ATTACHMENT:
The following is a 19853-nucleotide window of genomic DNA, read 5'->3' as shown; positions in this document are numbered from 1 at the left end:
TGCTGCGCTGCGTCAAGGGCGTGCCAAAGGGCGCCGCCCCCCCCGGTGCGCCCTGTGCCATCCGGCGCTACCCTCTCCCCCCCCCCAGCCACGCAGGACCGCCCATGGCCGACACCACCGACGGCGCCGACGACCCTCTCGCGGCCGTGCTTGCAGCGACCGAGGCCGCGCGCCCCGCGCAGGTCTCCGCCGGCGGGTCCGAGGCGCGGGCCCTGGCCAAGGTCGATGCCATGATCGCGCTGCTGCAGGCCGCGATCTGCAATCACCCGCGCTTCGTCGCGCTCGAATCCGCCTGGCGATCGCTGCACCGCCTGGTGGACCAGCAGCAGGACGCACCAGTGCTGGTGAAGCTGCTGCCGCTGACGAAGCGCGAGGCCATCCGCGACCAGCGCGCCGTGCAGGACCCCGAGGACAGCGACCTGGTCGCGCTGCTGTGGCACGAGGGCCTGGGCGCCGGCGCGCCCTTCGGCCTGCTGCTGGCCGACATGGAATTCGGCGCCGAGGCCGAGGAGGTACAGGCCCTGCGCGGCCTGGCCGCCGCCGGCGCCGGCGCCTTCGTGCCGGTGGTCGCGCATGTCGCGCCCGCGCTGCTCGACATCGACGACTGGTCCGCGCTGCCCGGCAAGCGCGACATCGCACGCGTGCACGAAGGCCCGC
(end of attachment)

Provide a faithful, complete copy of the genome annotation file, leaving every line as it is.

The following is a 19853-nucleotide window of genomic DNA, read 5'->3' as shown; positions in this document are numbered from 1 at the left end:
TGCTGCGCTGCGTCAAGGGCGTGCCAAAGGGCGCCGCCCCCCCCGGTGCGCCCTGTGCCATCCGGCGCTACCCTCTCCCCCCCCCCAGCCACGCAGGACCGCCCATGGCCGACACCACCGACGGCGCCGACGACCCTCTCGCGGCCGTGCTTGCAGCGACCGAGGCCGCGCGCCCCGCGCAGGTCTCCGCCGGCGGGTCCGAGGCGCGGGCCCTGGCCAAGGTCGATGCCATGATCGCGCTGCTGCAGGCCGCGATCTGCAATCACCCGCGCTTCGTCGCGCTCGAATCCGCCTGGCGATCGCTGCACCGCCTGGTGGACCAGCAGCAGGACGCACCAGTGCTGGTGAAGCTGCTGCCGCTGACGAAGCGCGAGGCCATCCGCGACCAGCGCGCCGTGCAGGACCCCGAGGACAGCGACCTGGTCGCGCTGCTGTGGCACGAGGGCCTGGGCGCCGGCGCGCCCTTCGGCCTGCTGCTGGCCGACATGGAATTCGGCGCCGAGGCCGAGGAGGTACAGGCCCTGCGCGGCCTGGCCGCCGCCGGCGCCGGCGCCTTCGTGCCGGTGGTCGCGCATGTCGCGCCCGCGCTGCTCGACATCGACGACTGGTCCGCGCTGCCCGGCAAGCGCGACATCGCACGCGTGCACGAAGGCCCGC